SPEAKER: Cesar Munoz

ABSTRACT. Operational requirements of safety-critical systems are often written in restricted specification logics. These restricted logics are amenable to automated analysis techniques such as model-checking, but are not rich enough to express complex requirements of unmanned systems. This short paper advocates for the use of expressive logics, such as higher-order logic, to specify the complex operational requirements and safety properties of unmanned systems. These rich logics are less amenable to automation and, hence, require the use of interactive theorem proving techniques. However, these logics support the formal verification of complex requirements such as those involving the physical environment. Moreover, these logics enable validation techniques that increase confidence in the correctness of numerically intensive software. These features result in highly-assured software that may be easier to certify. The feasibility of this approach is illustrated with examples drawn for NASA's unmanned aircraft systems.

Interlocking Design Automation using Prover Trident

ABSTRACT. In this article we present an industrial-strength approach based on formal methods to develop and check safety-critical interlocking software for railway signaling systems. The Prover Trident approach is developed by Prover Technology to meet industry needs for reduced cost and time-to-market, by capitalizing on the inherent repetitive nature of interlocking systems, in the sense that specific systems can be created and verified efficiently as specific instances of generic principles. This enables a high degree of automation, supported by an industrial-strength toolkit for creation of design and code, with seamless integration of push-button tools for simulation and formal verification. Using this approach, safety assessment relies on formal verification, performed on the design, the software code as well as the binary code. An independent toolset for formal verification that has been developed to meet the applicable certification requirements is used to verify the revenue service code. The basic ideas of this approach have been around for some time [1,2], while the methodology and tools have matured over many industrial application projects for revenue service systems. The presentation highlights the main ingredients in this successful application of formal methods, as well as challenges in establishing this approach for production use in a conservative industry domain.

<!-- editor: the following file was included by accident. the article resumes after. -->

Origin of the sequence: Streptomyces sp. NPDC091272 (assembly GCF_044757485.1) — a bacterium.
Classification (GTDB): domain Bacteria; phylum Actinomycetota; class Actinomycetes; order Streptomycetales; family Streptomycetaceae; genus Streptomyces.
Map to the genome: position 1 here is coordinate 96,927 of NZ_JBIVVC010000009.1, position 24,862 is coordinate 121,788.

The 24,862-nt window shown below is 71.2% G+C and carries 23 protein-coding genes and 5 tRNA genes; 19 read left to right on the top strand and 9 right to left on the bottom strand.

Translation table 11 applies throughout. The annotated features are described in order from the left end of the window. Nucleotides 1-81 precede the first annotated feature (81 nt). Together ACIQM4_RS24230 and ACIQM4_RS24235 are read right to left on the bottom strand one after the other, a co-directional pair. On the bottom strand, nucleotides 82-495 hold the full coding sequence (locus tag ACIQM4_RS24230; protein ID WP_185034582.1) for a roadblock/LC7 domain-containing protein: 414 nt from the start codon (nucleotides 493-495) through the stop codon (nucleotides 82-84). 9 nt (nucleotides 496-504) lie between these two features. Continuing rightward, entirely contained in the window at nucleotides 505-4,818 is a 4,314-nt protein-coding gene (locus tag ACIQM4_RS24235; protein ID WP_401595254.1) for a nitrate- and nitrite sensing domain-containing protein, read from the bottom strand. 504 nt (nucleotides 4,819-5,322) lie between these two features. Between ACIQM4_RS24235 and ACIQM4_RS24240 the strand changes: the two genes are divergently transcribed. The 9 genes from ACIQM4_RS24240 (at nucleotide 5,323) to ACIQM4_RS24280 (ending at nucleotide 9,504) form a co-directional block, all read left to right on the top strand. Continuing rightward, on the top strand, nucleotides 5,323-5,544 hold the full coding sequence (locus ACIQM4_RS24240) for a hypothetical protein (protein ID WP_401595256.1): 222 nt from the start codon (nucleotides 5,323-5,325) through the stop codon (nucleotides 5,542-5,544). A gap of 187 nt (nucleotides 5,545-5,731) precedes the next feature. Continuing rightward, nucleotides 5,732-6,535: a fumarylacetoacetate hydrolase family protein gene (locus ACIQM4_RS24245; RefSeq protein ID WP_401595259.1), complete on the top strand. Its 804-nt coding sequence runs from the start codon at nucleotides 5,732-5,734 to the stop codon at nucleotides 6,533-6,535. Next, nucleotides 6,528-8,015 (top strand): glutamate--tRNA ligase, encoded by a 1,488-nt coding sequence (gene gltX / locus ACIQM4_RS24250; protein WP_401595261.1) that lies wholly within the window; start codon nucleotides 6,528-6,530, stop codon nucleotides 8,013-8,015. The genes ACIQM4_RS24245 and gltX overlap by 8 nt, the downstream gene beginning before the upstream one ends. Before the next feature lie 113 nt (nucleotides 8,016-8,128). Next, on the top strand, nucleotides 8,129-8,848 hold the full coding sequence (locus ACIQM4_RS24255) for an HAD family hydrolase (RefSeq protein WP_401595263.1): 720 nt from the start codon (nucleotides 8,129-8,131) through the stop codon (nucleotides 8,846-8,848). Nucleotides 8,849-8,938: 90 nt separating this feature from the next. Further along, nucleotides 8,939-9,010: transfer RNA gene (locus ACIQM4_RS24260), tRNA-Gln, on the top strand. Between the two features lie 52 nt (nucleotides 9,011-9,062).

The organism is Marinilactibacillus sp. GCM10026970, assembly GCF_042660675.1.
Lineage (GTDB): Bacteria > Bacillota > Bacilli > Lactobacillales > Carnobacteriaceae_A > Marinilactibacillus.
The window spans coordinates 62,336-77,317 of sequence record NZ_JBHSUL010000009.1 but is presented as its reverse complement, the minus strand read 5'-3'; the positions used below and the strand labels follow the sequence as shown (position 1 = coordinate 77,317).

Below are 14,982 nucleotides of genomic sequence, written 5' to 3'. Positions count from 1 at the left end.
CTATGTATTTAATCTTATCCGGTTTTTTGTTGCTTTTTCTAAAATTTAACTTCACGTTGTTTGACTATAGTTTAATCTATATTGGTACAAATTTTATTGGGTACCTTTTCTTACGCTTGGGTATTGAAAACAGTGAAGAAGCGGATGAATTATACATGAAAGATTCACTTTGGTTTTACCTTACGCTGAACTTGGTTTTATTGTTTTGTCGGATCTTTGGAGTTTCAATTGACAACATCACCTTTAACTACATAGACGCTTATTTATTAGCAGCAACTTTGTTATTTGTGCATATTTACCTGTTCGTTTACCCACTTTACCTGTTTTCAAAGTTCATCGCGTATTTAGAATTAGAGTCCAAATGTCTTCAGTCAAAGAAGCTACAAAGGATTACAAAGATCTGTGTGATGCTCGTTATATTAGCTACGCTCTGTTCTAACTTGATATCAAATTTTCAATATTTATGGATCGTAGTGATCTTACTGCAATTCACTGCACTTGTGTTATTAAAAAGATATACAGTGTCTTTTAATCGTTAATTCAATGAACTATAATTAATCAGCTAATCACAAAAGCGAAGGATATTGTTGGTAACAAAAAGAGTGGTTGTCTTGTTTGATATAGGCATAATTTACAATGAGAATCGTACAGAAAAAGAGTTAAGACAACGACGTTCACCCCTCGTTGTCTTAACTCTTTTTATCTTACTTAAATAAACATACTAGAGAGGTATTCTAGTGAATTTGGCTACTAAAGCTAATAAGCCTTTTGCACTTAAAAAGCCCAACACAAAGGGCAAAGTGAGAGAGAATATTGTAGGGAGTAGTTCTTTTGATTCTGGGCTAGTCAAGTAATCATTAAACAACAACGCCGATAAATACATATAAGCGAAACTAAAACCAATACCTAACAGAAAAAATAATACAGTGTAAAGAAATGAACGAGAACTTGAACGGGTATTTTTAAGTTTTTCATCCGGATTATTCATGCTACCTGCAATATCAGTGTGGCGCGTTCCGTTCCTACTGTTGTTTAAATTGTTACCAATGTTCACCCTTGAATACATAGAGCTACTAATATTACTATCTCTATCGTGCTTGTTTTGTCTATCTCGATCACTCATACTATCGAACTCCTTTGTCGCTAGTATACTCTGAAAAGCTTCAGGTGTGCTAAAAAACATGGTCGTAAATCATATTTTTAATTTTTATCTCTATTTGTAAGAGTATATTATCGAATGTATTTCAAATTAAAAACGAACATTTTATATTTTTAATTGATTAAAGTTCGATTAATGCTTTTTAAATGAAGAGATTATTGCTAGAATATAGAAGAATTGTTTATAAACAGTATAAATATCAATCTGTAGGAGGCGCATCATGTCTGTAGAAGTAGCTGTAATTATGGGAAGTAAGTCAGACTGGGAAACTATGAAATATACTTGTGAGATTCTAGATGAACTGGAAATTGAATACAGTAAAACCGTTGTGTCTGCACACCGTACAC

Model-Based Testing for Avionics Systems
SPEAKER: Joerg Brauer

ABSTRACT. Model-based testing is considered state-of-the-art in verification and validation of safety critical systems. This paper discusses some experiences of applying the model-based testing tool RTT-MBT for the evacuation function of an aircraft cabin controller. A major challenge of this project was the parametric design of the software, which allows to tailor the software to a certain aircraft configuration via a large number of application parameters. Application parameters thus need to be integrated in the test models. Further challenges consisted of mapping multiple detailed signals of the system under test to a single abstract model variable and vice versa, and handling incremental test model development during an ongoing test campaign. We discuss solutions that we developed to successfully conduct this test campaign.

10:30-11:00Coffee Break
11:00-12:00 Session 120B: FM Invited Talk: Kim G. Larsen
Location: Blavatnik LT1
20 Years of "Real" Real-Time Model Checking

ABSTRACT. In this keynote we review 20 years of industrial application of the UPPAAL Tool Suite for model-based verification, testing, performance evaluation and synthesis. The talk will highlight a number of selected cases, discuss successes, failures and pitfalls in achieving industrial impact as well as tool sustainability in an academic setting.

12:00-12:30 Session 121
Location: Blavatnik LT1
View abstraction for systems with component identities